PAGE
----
So I guess when you want to add a method to a function you really always have to be explicit about it, giving its full name Module.f if necessary. This is disappointing though – what would you do in the following situation?

You have some code, say some function f(x) that will work as soon as some other function, call it cycles(x) while we’re at it, exists with some prescribed behaviour. So say

function f(x)
    # bla bla
    s= cycles(x)
    # bla bla involving s
end

And then you want people to use your function f , after they have created a version of cycles that suits their needs – does something specific to their particular data type. How would people use it? if they merely create a function called cycles, without explicitly adding a method to an existing one, then name clashes will happen rapidly. There’s an example in my original post.

Perhaps I should say more appropriately that I would like to use f on some data types that have a function cycles but written by people who have no knowledge of my little function f:slight_smile: So asking them to add a method to MyPersonalModule.cycles is not a serious option. And writing a workaround for each data type, as I will end up doing for my permutation things, is not great either.

In OOP, say in Python, I would do things like this all the time, writing code calling x.cycles() that will work for any object with a method called cycles.

1 Like

Unfortunately, this is one the pain points which will not go away (you may read Function name conflict: ADL / function merging? to get the standing point of the Julia creators on this issue).

You can use external packages though, which are trying to mitigate it, for example UsingMerge.jl. Unfortunately, it’s not in the general Registry yet, so one need to install it with

pkg> add git@github.com:jmichel7/UsingMerge.jl.git

Then you can add necessary functions through the @usingmerge macro

using UsingMerge
using AbstractAlgebra
@usingmerge Permutations: cycles

julia> p = perm"(1,2,3)"
(1,2,3)

julia> cycles(p)
Cycle Decomposition: (1,2,3)
3 Likes

The fundamental problem here is that two packages could define two functions with the same name that do different things with the same type of variable. Then what to do?

Your function is perfectly fine. But if one user wants to define a cycles function and use a package that also defines a cycles function, he/she will have to qualify the use of the cycle function of that package, or, if that is what he/she wants, extend the methods of the functions of that package.

ps: In python you would be qualifying the names all the time, with np.something(), etc… To feel safe, you can do that in Julia as well, using import instead of using. But generic programming sort of gets lost there.

Example with python is misleading actually. Most of the time people use OOP in python, and class instances do not qualify methods, which is contrast to Julia with it’s multiple dispatch.

Compare

class A:
   def __init__(self):
      self.a = 1

   def foo(self):
      return self.a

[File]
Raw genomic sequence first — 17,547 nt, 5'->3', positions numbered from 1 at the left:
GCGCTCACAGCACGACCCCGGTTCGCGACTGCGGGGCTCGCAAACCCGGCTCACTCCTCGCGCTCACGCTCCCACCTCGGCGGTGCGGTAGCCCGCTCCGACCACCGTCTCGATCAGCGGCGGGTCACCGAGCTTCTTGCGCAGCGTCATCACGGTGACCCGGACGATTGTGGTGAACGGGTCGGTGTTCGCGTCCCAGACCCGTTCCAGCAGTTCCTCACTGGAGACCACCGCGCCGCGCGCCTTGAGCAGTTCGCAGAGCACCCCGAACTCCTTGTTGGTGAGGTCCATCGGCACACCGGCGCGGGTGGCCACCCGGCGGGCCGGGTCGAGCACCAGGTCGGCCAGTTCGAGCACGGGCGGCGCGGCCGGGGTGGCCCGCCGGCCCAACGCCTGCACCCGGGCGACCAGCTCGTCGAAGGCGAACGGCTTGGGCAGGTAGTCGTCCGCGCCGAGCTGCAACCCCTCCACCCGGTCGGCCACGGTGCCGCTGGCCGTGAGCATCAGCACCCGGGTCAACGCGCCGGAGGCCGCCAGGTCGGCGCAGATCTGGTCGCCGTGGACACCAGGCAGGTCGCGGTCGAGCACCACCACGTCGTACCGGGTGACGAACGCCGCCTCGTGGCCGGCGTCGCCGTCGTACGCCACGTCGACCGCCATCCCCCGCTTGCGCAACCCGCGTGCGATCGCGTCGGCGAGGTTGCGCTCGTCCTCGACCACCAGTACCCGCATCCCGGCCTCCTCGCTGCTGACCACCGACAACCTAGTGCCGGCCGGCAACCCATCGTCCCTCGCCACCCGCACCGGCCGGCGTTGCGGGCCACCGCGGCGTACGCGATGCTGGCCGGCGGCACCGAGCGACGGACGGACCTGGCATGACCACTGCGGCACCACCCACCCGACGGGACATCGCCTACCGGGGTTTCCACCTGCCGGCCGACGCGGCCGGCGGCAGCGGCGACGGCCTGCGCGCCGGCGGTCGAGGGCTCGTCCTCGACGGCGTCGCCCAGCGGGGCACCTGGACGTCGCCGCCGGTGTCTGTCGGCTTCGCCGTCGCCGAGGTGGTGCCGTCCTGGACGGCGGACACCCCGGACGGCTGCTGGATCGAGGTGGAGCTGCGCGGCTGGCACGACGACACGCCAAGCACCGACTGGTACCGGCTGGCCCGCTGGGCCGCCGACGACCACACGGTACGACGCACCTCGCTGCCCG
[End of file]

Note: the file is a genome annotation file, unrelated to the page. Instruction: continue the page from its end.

if it is a part of some module utils.py, then usage will be

import utils

a = utils.A()
a.foo()

Similar code in Julia is

module Utils

struct A
  a
end
A() = A(1)

foo(x::A) = x.a

end # module

and usage

using Utils

a = Utils.A()
Utils.foo(a)

You can see, that method call is different. Roughly speaking, in python fully qualified name of the method is inferred from the class. So, python equivalent of Julia code in this case would be

a.utils.foo()

which is redundant.

1 Like

Indeed, but adding that A.foo there in python is a method that can only be applied to objects of type A, thus a new class of objects need a complete new implementation of foo. (that is the trade-off for never having name clashes)

Except of inheritance and mixins :slight_smile:

But surely, each approach has its advantages and disadvantages. Fact that you need to almost always use fully qualified names of methods in Julia is one of such disadvantages (in my opinion). And it seems that it is impossible to solve it on a general level, due to the type piracy and other issues. Yet on the other hand UsingMerge.jl approach seems promising.

1 Like

Do you think that happens? I feel exactly the opposite, always never having to do that, the disadvantage being sometimes having to deal with these name clashes explicitly.

If you mean that in package development the addition of methods needs qualifying (explicit import), agreed, but from a user perspective, those name clashes are not common, imo. It is much more common to see “qualified” names in the module model of python (which means really all the time).

Do you think that happens?

We have this topic, so it happens.

1 Like

Not “almost always” :slight_smile:

Thanks, i’m going through the very long discussion following your link, this is quite a vast subject, it seems.

By the way, I don’t think my python example is misleading. I’m sure you already know what I’m going to write, but I mean that you can have in one file:

class Foo:
    def value(self):
        return 1

and then in some other file, written by someone else in a galaxy far, far away:

class Bar:
    def value(self):
        return -1
    # and please imagine that the rest of Foo and Bar are wildly different

Then one can write anywhere

print("the value of x is", x.value())

and it just works, whether x was created as a Foo or Bar or whatever. It’s always the right method.

1 Like

I think he meant my example.

1 Like

Oh, OK. My last post was a waste of time for everyone, sorry :slight_smile:

1 Like

You can probably use methods(A.f) and methods(B.f) to programmatically create glue methods.